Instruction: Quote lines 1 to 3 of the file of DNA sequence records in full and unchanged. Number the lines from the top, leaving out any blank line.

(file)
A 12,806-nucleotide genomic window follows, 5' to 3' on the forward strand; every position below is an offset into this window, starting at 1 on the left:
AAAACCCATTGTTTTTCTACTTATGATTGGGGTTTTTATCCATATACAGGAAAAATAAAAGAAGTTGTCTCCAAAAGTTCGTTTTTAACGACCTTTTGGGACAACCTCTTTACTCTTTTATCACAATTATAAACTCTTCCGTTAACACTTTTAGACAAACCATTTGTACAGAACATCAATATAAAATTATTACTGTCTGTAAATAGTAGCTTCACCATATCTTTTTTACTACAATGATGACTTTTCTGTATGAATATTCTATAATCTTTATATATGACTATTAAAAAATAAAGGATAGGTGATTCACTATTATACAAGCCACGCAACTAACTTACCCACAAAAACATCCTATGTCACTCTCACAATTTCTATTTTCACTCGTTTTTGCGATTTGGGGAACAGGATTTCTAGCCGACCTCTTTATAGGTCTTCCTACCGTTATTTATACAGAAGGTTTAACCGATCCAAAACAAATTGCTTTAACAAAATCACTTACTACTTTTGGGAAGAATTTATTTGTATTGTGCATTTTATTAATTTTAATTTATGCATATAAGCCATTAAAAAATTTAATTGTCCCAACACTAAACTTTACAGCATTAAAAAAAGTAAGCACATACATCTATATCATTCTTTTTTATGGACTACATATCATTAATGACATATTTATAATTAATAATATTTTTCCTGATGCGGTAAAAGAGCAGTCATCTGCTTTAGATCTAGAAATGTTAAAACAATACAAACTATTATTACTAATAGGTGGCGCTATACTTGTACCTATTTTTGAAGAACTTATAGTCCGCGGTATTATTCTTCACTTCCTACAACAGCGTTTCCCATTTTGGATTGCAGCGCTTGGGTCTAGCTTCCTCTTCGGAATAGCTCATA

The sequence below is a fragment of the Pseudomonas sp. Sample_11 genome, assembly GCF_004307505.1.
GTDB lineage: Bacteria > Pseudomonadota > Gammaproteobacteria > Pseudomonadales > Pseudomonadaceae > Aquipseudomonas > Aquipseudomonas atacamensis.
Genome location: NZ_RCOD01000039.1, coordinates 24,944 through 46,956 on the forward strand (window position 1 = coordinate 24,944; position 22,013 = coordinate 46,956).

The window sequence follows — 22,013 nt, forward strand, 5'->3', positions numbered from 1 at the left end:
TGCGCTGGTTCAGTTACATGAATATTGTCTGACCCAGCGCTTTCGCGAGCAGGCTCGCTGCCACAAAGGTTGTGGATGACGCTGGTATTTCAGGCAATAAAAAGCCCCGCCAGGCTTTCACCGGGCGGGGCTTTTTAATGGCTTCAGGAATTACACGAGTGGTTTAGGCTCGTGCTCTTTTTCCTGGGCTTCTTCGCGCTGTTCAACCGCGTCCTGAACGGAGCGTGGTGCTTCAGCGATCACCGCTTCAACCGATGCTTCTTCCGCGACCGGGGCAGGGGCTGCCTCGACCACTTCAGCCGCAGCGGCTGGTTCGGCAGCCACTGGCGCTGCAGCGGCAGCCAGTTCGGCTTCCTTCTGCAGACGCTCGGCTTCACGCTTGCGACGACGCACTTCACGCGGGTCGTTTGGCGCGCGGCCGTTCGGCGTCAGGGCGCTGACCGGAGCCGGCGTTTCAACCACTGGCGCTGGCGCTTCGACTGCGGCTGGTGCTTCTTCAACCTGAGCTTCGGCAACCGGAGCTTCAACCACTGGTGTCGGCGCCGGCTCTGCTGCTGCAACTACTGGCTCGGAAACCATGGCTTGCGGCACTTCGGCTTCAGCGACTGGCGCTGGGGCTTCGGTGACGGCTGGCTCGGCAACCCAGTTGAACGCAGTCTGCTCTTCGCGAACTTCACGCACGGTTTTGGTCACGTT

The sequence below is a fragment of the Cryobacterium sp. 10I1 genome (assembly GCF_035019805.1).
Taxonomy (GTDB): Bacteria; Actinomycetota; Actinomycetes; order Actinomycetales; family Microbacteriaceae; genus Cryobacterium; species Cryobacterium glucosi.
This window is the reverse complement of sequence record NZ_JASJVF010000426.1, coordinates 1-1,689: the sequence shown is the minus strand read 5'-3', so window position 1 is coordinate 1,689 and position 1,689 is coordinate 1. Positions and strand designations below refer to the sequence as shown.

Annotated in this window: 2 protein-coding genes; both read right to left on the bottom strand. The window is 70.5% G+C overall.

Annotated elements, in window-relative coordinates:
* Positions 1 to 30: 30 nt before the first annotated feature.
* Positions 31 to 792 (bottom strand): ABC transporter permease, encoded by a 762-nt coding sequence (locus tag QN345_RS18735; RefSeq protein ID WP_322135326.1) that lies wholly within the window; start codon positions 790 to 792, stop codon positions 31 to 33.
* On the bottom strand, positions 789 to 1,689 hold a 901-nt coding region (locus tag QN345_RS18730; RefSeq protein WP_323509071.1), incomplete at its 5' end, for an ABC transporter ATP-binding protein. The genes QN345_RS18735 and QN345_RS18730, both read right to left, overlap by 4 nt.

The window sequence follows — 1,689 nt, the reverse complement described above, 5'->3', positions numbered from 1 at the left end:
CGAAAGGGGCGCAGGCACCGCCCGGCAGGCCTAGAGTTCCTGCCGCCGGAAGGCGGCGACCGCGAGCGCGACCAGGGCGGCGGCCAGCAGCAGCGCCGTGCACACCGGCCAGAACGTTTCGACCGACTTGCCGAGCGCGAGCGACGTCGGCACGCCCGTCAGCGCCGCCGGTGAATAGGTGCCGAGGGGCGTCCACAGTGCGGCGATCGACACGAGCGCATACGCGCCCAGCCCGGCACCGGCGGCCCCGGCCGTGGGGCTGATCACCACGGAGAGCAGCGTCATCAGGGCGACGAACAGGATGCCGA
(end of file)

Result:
A 12,806-nucleotide genomic window follows, 5' to 3' on the forward strand; every position below is an offset into this window, starting at 1 on the left:
AAAACCCATTGTTTTTCTACTTATGATTGGGGTTTTTATCCATATACAGGAAAAATAAAAGAAGTTGTCTCCAAAAGTTCGTTTTTAACGACCTTTTGGGACAACCTCTTTACTCTTTTATCACAATTATAAACTCTTCCGTTAACACTTTTAGACAAACCATTTGTACAGAACATCAATATAAAATTATTACTGTCTGTAAATAGTAGCTTCACCATATCTTTTTTACTACAATGATGACTTTTCTGTATGAATATTCTATAATCTTTATATATGACTATTAAAAAATAAAGGATAGGTGATTCACTATTATACAAGCCACGCAACTAACTTACCCACAAAAACATCCTATGTCACTCTCACAATTTCTATTTTCACTCGTTTTTGCGATTTGGGGAACAGGATTTCTAGCCGACCTCTTTATAGGTCTTCCTACCGTTATTTATACAGAAGGTTTAACCGATCCAAAACAAATTGCTTTAACAAAATCACTTACTACTTTTGGGAAGAATTTATTTGTATTGTGCATTTTATTAATTTTAATTTATGCATATAAGCCATTAAAAAATTTAATTGTCCCAACACTAAACTTTACAGCATTAAAAAAAGTAAGCACATACATCTATATCATTCTTTTTTATGGACTACATATCATTAATGACATATTTATAATTAATAATATTTTTCCTGATGCGGTAAAAGAGCAGTCATCTGCTTTAGATCTAGAAATGTTAAAACAATACAAACTATTATTACTAATAGGTGGCGCTATACTTGTACCTATTTTTGAAGAACTTATAGTCCGCGGTATTATTCTTCACTTCCTACAACAGCGTTTCCCATTTTGGATTGCAGCGCTTGGGTCTAGCTTCCTCTTCGGAATAGCTCATA

The sequence below is a fragment of the Pseudomonas sp. Sample_11 genome, assembly GCF_004307505.1.